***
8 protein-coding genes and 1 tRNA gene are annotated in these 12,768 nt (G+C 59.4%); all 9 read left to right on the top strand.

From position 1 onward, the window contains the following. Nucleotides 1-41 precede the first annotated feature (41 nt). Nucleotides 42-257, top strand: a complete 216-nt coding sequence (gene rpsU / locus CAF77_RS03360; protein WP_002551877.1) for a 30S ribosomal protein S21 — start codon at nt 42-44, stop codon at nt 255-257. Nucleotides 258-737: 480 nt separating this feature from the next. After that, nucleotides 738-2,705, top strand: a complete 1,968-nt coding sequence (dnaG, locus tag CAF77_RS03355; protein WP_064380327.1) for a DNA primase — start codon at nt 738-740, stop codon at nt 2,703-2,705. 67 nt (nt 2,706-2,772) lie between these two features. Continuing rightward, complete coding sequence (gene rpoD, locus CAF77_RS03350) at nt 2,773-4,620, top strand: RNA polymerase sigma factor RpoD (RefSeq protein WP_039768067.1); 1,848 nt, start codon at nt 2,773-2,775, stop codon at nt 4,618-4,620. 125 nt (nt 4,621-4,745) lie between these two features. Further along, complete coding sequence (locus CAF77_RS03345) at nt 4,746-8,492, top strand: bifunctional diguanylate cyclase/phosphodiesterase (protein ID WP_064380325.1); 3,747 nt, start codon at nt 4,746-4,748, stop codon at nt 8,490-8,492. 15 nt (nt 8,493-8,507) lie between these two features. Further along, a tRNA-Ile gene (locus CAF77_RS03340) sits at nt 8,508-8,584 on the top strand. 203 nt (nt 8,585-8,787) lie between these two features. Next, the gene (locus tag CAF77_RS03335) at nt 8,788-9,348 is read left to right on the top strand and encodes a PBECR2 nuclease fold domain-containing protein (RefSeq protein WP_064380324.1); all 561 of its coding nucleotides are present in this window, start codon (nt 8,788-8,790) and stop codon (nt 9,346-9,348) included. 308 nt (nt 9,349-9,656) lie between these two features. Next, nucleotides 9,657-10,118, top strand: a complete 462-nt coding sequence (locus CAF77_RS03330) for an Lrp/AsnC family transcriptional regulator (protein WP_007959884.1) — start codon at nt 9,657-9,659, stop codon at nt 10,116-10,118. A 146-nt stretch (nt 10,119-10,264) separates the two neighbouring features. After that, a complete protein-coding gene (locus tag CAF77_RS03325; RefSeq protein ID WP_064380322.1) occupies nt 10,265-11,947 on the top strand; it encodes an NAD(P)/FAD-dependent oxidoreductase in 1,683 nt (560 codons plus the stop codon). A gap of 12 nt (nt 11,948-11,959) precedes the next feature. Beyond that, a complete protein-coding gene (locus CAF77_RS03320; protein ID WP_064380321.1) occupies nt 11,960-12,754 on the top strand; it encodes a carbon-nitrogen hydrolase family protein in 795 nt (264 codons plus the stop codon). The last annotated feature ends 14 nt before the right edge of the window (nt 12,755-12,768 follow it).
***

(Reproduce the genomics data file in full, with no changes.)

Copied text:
8 protein-coding genes and 1 tRNA gene are annotated in these 12,768 nt (G+C 59.4%); all 9 read left to right on the top strand.

From position 1 onward, the window contains the following. Nucleotides 1-41 precede the first annotated feature (41 nt). Nucleotides 42-257, top strand: a complete 216-nt coding sequence (gene rpsU / locus CAF77_RS03360; protein WP_002551877.1) for a 30S ribosomal protein S21 — start codon at nt 42-44, stop codon at nt 255-257. Nucleotides 258-737: 480 nt separating this feature from the next. After that, nucleotides 738-2,705, top strand: a complete 1,968-nt coding sequence (dnaG, locus tag CAF77_RS03355; protein WP_064380327.1) for a DNA primase — start codon at nt 738-740, stop codon at nt 2,703-2,705. 67 nt (nt 2,706-2,772) lie between these two features. Continuing rightward, complete coding sequence (gene rpoD, locus CAF77_RS03350) at nt 2,773-4,620, top strand: RNA polymerase sigma factor RpoD (RefSeq protein WP_039768067.1); 1,848 nt, start codon at nt 2,773-2,775, stop codon at nt 4,618-4,620. 125 nt (nt 4,621-4,745) lie between these two features. Further along, complete coding sequence (locus CAF77_RS03345) at nt 4,746-8,492, top strand: bifunctional diguanylate cyclase/phosphodiesterase (protein ID WP_064380325.1); 3,747 nt, start codon at nt 4,746-4,748, stop codon at nt 8,490-8,492. 15 nt (nt 8,493-8,507) lie between these two features. Further along, a tRNA-Ile gene (locus CAF77_RS03340) sits at nt 8,508-8,584 on the top strand. 203 nt (nt 8,585-8,787) lie between these two features. Next, the gene (locus tag CAF77_RS03335) at nt 8,788-9,348 is read left to right on the top strand and encodes a PBECR2 nuclease fold domain-containing protein (RefSeq protein WP_064380324.1); all 561 of its coding nucleotides are present in this window, start codon (nt 8,788-8,790) and stop codon (nt 9,346-9,348) included. 308 nt (nt 9,349-9,656) lie between these two features. Next, nucleotides 9,657-10,118, top strand: a complete 462-nt coding sequence (locus CAF77_RS03330) for an Lrp/AsnC family transcriptional regulator (protein WP_007959884.1) — start codon at nt 9,657-9,659, stop codon at nt 10,116-10,118. A 146-nt stretch (nt 10,119-10,264) separates the two neighbouring features. After that, a complete protein-coding gene (locus tag CAF77_RS03325; RefSeq protein ID WP_064380322.1) occupies nt 10,265-11,947 on the top strand; it encodes an NAD(P)/FAD-dependent oxidoreductase in 1,683 nt (560 codons plus the stop codon). A gap of 12 nt (nt 11,948-11,959) precedes the next feature. Beyond that, a complete protein-coding gene (locus CAF77_RS03320; protein ID WP_064380321.1) occupies nt 11,960-12,754 on the top strand; it encodes a carbon-nitrogen hydrolase family protein in 795 nt (264 codons plus the stop codon). The last annotated feature ends 14 nt before the right edge of the window (nt 12,755-12,768 follow it).